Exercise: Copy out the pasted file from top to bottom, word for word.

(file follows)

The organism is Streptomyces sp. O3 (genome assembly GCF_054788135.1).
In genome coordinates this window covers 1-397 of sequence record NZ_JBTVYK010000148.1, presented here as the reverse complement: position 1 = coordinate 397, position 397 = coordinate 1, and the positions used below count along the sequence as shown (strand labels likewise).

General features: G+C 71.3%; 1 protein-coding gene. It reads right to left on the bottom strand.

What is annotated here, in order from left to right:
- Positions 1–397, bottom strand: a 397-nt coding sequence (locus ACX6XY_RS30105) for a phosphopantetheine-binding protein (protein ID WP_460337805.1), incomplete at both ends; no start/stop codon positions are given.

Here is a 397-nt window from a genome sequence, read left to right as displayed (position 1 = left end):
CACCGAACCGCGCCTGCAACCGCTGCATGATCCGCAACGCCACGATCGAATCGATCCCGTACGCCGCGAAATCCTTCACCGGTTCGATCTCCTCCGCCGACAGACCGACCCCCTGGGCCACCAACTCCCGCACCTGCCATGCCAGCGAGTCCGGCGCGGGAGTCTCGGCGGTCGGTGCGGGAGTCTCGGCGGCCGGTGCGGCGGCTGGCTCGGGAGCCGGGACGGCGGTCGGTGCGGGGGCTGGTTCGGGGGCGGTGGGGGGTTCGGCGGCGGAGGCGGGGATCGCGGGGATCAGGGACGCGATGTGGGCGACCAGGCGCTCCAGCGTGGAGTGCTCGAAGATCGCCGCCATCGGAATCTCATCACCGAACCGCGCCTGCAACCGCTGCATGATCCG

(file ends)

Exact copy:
The organism is Streptomyces sp. O3 (genome assembly GCF_054788135.1).
In genome coordinates this window covers 1-397 of sequence record NZ_JBTVYK010000148.1, presented here as the reverse complement: position 1 = coordinate 397, position 397 = coordinate 1, and the positions used below count along the sequence as shown (strand labels likewise).

General features: G+C 71.3%; 1 protein-coding gene. It reads right to left on the bottom strand.

What is annotated here, in order from left to right:
- Positions 1–397, bottom strand: a 397-nt coding sequence (locus ACX6XY_RS30105) for a phosphopantetheine-binding protein (protein ID WP_460337805.1), incomplete at both ends; no start/stop codon positions are given.

Here is a 397-nt window from a genome sequence, read left to right as displayed (position 1 = left end):
CACCGAACCGCGCCTGCAACCGCTGCATGATCCGCAACGCCACGATCGAATCGATCCCGTACGCCGCGAAATCCTTCACCGGTTCGATCTCCTCCGCCGACAGACCGACCCCCTGGGCCACCAACTCCCGCACCTGCCATGCCAGCGAGTCCGGCGCGGGAGTCTCGGCGGTCGGTGCGGGAGTCTCGGCGGCCGGTGCGGCGGCTGGCTCGGGAGCCGGGACGGCGGTCGGTGCGGGGGCTGGTTCGGGGGCGGTGGGGGGTTCGGCGGCGGAGGCGGGGATCGCGGGGATCAGGGACGCGATGTGGGCGACCAGGCGCTCCAGCGTGGAGTGCTCGAAGATCGCCGCCATCGGAATCTCATCACCGAACCGCGCCTGCAACCGCTGCATGATCCG